“When?” She takes a glass from the drying board above the sink and fills it with tepid water. Emilie swallows her pills in one wild gulp.
“Yesterday. They searched the entire ship. Took almost three hours. I had to take the security officers down the lower keel walkway to the storage areas. The bastards opened every tin of caviar, every wheel of aged Camembert, and don’t think they didn’t sample everything they could find. Looking for explosives, they said. I was out half the night trying to find replacements. And,” he pauses to take a long, calming drag on his cigarette, “you can be certain that frog-faced distributor in the Bockenheim district didn’t take kindly to being woken at midnight to fill an order for goose liver pâté.”
She has heard of the bomb threats, of course; they all have. Security measures have been tightened. Her bags were checked before she was allowed on the airfield that afternoon. But it seems so ridiculous, so impossible. Yet this is life in the new Germany, they say. A trigger-happy government. Suspicious of everyone, regardless of citizenship. No, not citizenship, she corrects herself, race.
Emilie looks out the galley windows at the empty tarmac. “Did you know they aren’t letting anyone come for the send-off? All the passengers are waiting at a hotel in the city to be shuttled over by bus. No fanfare this time.”
“Should be a fun flight.”
“That,” she says with a grin, “will have to wait until the return trip. We’re fully booked. All those royalty-smitten Americans traveling over for King George’s coronation.”
“I’d take a smitten American. Preferably one from California. Blondine.”
Emilie rolls her eyes as he whistles and forms an hourglass figure with his hands.
“Schwein,” she says, but she leans forward and gives him a kiss on the cheek anyway. “Thank you for the aspirin.”
The kitchen smells of yeast and garlic and the clean, tangy scent of fresh melons. Emilie is hungry, but it will be some time before she gets the chance to eat. She is lamenting her inadequate early lunch when a low, good-humored voice speaks from the doorway.
“So that’s all it takes to get a kiss from Fräulein Imhof?”
Emilie doesn’t have to turn around to identify the voice. She is embarrassed that he has found her like this, flirting—albeit innocently—with the ship’s resident lothario.
“I worked hard for that kiss. You should do so well,” Xaver defends himself.
“I should like the opportunity to try.”
The matter-of-fact way he says it unnerves her. Max looks dapper in his pressed navy-blue uniform. His hair is as dark and shiny as his shoes. The gray eyes do not look away. He waits patiently, as ever, for her to respond. How does he do that? she wonders. Max sees the bewilderment on her face, and a smile tugs at one corner of his mouth, hinting at a dimple, but he wrestles it into submission and turns to Xaver.
“Commander Pruss wants to know tonight’s dinner menu. He will be dining with several of the American passengers and hopes the food will provide sufficient distraction.”
Xaver bristles. “Commander Pruss will no longer notice his companions when my meal arrives. We will dine on poached salmon with a creamy spice sauce, château potatoes, green beans à la princesse, iced California melon, freshly baked French rolls, and a variety of cakes, all washed down with Turkish coffee and a sparkling 1928 Feist Brut.” He says this, chin lifted, the stiff notes of dignity in his voice, as though citing the provenance of a painting and then squints at Max. “Should I write that down? I don’t want him being told I’m cooking fish and vegetables for dinner.”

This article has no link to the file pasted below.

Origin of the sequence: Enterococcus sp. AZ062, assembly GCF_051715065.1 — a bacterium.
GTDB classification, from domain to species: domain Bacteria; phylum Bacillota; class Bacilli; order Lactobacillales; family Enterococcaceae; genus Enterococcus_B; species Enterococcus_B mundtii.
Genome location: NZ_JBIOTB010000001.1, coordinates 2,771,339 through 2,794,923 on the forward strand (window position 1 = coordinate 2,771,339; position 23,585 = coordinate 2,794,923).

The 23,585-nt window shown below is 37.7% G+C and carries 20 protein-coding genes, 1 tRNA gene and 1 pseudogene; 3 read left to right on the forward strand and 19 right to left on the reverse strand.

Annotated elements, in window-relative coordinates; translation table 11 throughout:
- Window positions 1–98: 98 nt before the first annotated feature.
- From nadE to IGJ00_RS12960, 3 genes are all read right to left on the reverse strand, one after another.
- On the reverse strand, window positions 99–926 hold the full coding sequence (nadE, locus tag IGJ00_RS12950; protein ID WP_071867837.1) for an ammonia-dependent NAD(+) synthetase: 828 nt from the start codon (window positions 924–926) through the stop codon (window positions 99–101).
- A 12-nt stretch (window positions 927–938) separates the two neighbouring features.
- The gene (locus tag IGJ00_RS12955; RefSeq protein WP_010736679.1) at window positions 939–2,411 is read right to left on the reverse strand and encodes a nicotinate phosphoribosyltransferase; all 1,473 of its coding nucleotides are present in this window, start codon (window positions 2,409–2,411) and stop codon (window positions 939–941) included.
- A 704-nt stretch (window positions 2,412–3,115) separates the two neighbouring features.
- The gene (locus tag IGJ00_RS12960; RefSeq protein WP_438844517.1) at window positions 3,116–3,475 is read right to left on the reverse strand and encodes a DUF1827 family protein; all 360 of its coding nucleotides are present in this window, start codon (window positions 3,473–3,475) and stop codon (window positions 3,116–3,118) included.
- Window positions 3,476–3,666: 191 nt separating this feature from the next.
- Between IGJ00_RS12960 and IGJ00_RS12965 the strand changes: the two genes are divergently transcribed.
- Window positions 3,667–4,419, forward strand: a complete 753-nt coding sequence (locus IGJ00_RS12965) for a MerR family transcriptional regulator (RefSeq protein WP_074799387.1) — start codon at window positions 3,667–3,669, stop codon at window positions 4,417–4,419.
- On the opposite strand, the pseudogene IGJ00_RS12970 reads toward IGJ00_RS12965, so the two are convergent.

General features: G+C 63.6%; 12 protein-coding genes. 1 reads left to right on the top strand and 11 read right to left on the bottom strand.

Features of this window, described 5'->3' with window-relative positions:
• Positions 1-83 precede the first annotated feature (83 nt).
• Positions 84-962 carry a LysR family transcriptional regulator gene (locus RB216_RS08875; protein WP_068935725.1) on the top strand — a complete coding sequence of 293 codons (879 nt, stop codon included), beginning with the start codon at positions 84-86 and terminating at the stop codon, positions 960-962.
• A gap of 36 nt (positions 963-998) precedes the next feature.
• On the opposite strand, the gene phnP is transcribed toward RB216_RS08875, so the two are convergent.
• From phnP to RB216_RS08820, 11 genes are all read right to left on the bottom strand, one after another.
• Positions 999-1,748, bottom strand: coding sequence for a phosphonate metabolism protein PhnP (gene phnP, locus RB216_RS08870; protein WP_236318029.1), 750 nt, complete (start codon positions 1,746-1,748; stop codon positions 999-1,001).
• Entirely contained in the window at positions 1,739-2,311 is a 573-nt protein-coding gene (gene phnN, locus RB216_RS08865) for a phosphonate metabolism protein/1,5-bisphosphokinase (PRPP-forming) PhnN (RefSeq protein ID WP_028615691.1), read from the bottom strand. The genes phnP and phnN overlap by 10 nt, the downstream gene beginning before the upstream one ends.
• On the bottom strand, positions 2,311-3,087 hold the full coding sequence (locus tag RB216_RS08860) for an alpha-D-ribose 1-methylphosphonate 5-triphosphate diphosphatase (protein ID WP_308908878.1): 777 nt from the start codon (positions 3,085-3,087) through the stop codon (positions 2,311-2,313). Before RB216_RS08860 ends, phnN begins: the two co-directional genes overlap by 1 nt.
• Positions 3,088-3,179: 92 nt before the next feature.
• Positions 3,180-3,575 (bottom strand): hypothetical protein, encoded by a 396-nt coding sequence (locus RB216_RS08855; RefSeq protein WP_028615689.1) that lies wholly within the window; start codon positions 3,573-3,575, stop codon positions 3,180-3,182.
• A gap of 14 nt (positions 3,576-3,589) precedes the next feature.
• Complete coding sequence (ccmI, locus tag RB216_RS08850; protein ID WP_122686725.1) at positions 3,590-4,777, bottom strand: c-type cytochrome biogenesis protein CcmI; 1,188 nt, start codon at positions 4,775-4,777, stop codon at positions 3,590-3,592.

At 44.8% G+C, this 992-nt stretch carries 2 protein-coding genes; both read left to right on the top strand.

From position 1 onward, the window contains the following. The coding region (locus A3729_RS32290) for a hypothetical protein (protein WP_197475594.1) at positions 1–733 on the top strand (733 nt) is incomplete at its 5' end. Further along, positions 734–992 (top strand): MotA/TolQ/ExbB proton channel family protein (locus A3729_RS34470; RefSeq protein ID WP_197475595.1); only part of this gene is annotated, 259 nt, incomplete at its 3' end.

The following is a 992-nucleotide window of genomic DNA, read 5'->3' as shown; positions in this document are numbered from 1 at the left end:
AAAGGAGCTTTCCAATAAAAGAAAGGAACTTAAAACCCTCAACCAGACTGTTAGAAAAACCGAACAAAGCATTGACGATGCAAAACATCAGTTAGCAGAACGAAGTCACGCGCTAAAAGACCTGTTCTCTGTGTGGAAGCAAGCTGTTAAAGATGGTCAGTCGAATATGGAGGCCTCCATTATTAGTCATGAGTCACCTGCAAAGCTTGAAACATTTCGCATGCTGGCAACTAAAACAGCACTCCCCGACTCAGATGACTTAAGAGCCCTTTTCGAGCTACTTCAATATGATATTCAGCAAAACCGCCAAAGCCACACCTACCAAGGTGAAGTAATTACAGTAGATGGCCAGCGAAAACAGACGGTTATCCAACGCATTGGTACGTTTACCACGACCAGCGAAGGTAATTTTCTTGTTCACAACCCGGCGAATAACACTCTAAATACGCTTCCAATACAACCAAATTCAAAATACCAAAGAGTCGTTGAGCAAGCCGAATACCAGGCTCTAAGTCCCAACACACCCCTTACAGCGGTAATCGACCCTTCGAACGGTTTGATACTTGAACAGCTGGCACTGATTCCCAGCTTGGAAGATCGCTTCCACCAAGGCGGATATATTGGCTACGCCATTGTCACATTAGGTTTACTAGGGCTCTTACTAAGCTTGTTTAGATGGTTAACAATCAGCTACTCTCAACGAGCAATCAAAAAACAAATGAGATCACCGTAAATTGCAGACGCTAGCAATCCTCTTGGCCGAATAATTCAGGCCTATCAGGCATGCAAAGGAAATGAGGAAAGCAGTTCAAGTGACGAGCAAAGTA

Max repeats the details verbatim, and Xaver gives a begrudging nod of approval.
“Now, out of my kitchen. Both of you. I have work to do. Dinner is at ten sharp.” He shuffles them into the keel corridor, then closes the door. Xaver might be an opportunist—he would gladly take a real kiss from Emilie if she were to offer one—but he knows of her budding affection, and he’s more than willing to make room for it to bloom further.
Max leans against the wall. His smile is tentative, testing. “Hello, Emilie. I’ve missed you.”
She’s certain the chef is on the other side listening. She can smell cigarette smoke drifting through the crack around the door. He would like nothing better than to dish out a portion of gossip with the evening meal. And Emilie would love to tell Max that she has missed him as well in the months since their last passenger flight. She would love to tell him that she has very much looked forward to today. But she doesn’t want to give Xaver the satisfaction. The moment passes into awkward silence.
“Listen . . .” Max reaches out his hand to brush one finger against her cheek when the air horn sounds with a thunderous bellow from the control car below them. The tension is broken and they shift away from each other. He shoves his hands in his pockets and stares at the ceiling. “That is such a hateful noise.”
Emilie tugs at the cuff of her blouse, pulling it over the base of her thumb. She doesn’t look at Max. “We’re about to start boarding passengers.”
“I really must see if they can do something about that. A whistle, maybe?”
“I should get out there and greet them.”
But she’s already backing away, coward that she is, on her way down the corridor to the gangway stairs.
From the book Flight of Dreams by Ariel Lawhon. Copyright © 2016 by Ariel Lawhon. Published by arrangement with Doubleday, an imprint of The Knopf Doubleday Publishing Group, a division of Random House LLC.